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Current Throttle documentation

Please note that the Throttles Help was updated. Current version:

Throttles in JMRI v2.x

Advanced Configuration of the Function Panel

When a new throttle window is initialized, all function button labels are set up with a set of defaults (F1...F2...F3...etc.). These are closely related to hand-held throttles. But one of the cool features that the JMRI Throttles have to offer over hand-held throttles, is the ability to customize the button labels. In addition, each button can be hidden from view or switched to an "unlocked" button.

The example image on the right shows the default Function Panel window. When the mouse pointer hovers over the top of the button, a right click of the mouse will display a menu with the only option on this menu at this time being "Properties".


function buttons
Figure 3-1: Function Button Properties

edit button
Figure 3-2: Edit Function Button


When the "Properties" option is clicked on, the "Edit Function Button" window opens (see the example image on the left).

  • Function Number associates the button with a function number
  • Text customizable button label text
  • Font Size set the size of text displayed on button
  • Lockable identifies whether the button acts as an "on/off" toggle switch; or as a momentary switch
  • Visible identifies whether the button is visible in the Function Panel window

By default, the Function Number is associated with the button number that you initially right-clicked on. For example, in the figures shown above, function number "1" (F1) is being edited. It is recommended that you leave this number as is, however, you can change this to a different function number if you really wish. An example of why you might want to do this is if you really want the "lights" button, which is usually F0 (located as the last/bottom button by default), to be located as the first button in the Function Panel.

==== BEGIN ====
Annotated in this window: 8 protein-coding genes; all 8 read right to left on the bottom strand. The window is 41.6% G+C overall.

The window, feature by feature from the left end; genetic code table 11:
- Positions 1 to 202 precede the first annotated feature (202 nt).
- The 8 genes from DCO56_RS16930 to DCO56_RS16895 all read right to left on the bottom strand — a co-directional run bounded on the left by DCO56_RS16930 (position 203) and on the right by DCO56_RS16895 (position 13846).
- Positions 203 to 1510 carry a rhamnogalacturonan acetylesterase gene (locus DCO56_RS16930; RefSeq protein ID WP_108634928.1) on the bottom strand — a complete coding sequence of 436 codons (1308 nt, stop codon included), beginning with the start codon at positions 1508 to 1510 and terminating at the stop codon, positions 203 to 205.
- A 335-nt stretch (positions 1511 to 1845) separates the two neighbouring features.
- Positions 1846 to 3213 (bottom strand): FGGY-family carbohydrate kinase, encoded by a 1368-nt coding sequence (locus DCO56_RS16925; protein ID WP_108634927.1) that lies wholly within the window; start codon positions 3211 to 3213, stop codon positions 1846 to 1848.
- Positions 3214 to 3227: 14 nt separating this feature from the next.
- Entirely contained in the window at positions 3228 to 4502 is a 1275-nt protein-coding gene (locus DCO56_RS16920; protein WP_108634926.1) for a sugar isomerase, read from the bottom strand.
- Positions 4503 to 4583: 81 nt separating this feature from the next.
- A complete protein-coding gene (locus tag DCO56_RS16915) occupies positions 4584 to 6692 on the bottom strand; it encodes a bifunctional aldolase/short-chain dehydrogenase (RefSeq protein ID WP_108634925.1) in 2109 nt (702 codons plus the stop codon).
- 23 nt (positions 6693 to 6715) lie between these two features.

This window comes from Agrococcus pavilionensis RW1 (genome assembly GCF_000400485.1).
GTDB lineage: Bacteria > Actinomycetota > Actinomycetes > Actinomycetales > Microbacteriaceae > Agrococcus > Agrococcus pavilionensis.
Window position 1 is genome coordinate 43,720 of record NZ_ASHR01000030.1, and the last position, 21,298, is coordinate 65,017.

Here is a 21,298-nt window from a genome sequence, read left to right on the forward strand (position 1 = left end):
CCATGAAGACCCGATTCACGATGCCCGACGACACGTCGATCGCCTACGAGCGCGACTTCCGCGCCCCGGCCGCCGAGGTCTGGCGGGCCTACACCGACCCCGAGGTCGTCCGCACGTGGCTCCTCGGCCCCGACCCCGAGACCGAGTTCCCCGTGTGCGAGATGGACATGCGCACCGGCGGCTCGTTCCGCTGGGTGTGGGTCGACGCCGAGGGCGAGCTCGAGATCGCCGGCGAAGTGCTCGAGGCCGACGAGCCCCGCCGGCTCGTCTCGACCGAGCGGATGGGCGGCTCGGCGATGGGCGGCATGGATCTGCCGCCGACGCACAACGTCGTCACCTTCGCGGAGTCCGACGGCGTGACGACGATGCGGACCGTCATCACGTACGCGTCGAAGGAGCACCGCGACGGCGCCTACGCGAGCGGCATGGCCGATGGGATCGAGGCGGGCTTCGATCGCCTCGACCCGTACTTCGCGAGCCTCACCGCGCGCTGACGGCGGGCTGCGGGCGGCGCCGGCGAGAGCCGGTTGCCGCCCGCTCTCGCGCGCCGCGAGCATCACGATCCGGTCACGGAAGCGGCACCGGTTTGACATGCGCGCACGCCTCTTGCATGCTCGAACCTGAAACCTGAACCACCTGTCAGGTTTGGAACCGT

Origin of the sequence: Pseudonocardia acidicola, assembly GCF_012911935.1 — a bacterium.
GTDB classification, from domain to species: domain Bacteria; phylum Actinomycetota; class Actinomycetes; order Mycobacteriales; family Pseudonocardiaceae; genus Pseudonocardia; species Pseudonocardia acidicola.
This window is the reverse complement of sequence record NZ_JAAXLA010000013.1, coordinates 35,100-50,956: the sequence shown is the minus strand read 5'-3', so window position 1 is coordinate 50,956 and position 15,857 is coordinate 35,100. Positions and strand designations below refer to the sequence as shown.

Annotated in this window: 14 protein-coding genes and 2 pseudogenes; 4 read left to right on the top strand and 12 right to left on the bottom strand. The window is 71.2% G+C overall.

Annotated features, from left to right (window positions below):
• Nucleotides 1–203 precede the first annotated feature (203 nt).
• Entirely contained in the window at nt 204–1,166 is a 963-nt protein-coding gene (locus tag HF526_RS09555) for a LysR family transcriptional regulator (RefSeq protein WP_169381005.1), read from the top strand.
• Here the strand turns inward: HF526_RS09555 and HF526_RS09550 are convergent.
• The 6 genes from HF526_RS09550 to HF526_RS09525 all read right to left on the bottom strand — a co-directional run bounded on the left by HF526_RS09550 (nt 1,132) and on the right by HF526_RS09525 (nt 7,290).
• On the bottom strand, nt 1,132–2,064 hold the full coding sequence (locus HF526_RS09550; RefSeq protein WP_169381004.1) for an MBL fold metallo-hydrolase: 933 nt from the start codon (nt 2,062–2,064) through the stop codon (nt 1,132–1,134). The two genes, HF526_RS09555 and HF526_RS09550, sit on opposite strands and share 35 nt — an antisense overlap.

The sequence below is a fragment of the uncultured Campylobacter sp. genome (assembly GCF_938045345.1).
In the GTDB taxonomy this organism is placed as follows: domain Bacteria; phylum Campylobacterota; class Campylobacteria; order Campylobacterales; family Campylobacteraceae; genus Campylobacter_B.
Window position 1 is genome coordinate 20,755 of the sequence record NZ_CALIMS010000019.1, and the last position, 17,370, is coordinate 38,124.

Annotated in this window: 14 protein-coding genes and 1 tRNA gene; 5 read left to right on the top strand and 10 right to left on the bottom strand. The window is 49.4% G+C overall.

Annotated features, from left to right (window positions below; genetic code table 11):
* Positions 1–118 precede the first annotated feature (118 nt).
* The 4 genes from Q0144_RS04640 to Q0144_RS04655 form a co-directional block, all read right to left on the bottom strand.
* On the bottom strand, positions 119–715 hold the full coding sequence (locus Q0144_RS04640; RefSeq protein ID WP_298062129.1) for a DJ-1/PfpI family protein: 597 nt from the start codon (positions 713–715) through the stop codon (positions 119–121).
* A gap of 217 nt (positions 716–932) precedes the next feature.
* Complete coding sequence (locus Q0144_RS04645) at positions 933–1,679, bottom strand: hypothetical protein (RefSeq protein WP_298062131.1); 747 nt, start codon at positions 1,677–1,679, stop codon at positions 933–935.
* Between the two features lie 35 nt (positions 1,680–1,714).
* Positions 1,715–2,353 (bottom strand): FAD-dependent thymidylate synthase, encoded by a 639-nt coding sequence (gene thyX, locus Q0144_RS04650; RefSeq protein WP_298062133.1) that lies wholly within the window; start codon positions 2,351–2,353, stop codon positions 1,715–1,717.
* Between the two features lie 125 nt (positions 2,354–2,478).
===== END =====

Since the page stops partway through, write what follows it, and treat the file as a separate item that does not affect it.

Warning! If any modifications are done to the "Function Number" field, verify to make sure that no two buttons are assigned the same function number as some unwanted consequences may occur.

The Text field will be the most welcome and modified field. By default, it is set similar to hand-held throttles: F1...F2...F3...etc. The content of the field is pretty much open to the imagination, however, there is going to be a point where the length of the text is not going to fit on the button. The Font Size field is available to also assist in getting the wanted text to fit on the button. A little experimentation will be required here to determine what looks good for you and what will fit.

The Lockable check box may be a little confusing at first. When enabled, as it is by default, it simply means that when the button is clicked on, it will "lock" itself in either an "on" state or an "off" state. In other words, the button will act as a toggle switch: click once to turn the function "on"; click again to turn the function "off". The opposite of this action is what happens when the check box is disabled. Then the button acts like a momentary switch: supplying a momentary "on" command for as long as the mouse button is clicked and held over the button. When the mouse button is released, an "off" command is sent to the function. A good example of where one might want to use this is when customizing a throttle setup for a sound decoder. The horn/whistle is closer to functional when this option is disabled. Depending on the speed of the computer system and the DCC system, short and quick click and releases would provide a short blast of the horn or whistle. Holding down the button a little longer would produce a longer held blast of the whistle.